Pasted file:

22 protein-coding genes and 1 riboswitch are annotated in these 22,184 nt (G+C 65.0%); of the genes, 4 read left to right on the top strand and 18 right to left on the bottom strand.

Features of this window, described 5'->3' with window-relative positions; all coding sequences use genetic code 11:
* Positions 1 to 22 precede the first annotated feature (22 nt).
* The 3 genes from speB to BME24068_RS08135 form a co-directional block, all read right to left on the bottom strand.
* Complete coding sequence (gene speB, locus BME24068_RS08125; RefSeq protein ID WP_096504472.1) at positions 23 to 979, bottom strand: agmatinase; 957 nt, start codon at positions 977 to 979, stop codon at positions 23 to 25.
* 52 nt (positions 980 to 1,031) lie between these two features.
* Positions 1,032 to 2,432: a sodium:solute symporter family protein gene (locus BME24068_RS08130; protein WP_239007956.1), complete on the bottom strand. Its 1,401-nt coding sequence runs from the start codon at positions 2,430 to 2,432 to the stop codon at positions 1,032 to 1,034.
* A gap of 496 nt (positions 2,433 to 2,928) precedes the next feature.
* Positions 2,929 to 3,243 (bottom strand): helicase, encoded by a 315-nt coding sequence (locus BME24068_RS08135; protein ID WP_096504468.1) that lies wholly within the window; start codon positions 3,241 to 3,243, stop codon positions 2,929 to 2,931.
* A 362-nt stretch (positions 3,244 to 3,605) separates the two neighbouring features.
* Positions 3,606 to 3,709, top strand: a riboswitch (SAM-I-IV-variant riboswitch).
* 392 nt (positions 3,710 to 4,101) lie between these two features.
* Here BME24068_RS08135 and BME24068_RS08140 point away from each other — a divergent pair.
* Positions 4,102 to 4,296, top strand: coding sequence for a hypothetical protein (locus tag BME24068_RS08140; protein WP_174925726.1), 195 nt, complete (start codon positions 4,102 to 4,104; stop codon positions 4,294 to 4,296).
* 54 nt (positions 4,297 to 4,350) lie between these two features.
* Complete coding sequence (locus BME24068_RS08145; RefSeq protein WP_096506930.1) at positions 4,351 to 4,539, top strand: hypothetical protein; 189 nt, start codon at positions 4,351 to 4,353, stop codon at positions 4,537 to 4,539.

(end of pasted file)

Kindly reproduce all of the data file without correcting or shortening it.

22 protein-coding genes and 1 riboswitch are annotated in these 22,184 nt (G+C 65.0%); of the genes, 4 read left to right on the top strand and 18 right to left on the bottom strand.

Features of this window, described 5'->3' with window-relative positions; all coding sequences use genetic code 11:
* Positions 1 to 22 precede the first annotated feature (22 nt).
* The 3 genes from speB to BME24068_RS08135 form a co-directional block, all read right to left on the bottom strand.
* Complete coding sequence (gene speB, locus BME24068_RS08125; RefSeq protein ID WP_096504472.1) at positions 23 to 979, bottom strand: agmatinase; 957 nt, start codon at positions 977 to 979, stop codon at positions 23 to 25.
* 52 nt (positions 980 to 1,031) lie between these two features.
* Positions 1,032 to 2,432: a sodium:solute symporter family protein gene (locus BME24068_RS08130; protein WP_239007956.1), complete on the bottom strand. Its 1,401-nt coding sequence runs from the start codon at positions 2,430 to 2,432 to the stop codon at positions 1,032 to 1,034.
* A gap of 496 nt (positions 2,433 to 2,928) precedes the next feature.
* Positions 2,929 to 3,243 (bottom strand): helicase, encoded by a 315-nt coding sequence (locus BME24068_RS08135; protein ID WP_096504468.1) that lies wholly within the window; start codon positions 3,241 to 3,243, stop codon positions 2,929 to 2,931.
* A 362-nt stretch (positions 3,244 to 3,605) separates the two neighbouring features.
* Positions 3,606 to 3,709, top strand: a riboswitch (SAM-I-IV-variant riboswitch).
* 392 nt (positions 3,710 to 4,101) lie between these two features.
* Here BME24068_RS08135 and BME24068_RS08140 point away from each other — a divergent pair.
* Positions 4,102 to 4,296, top strand: coding sequence for a hypothetical protein (locus tag BME24068_RS08140; protein WP_174925726.1), 195 nt, complete (start codon positions 4,102 to 4,104; stop codon positions 4,294 to 4,296).
* 54 nt (positions 4,297 to 4,350) lie between these two features.
* Complete coding sequence (locus BME24068_RS08145; RefSeq protein WP_096506930.1) at positions 4,351 to 4,539, top strand: hypothetical protein; 189 nt, start codon at positions 4,351 to 4,353, stop codon at positions 4,537 to 4,539.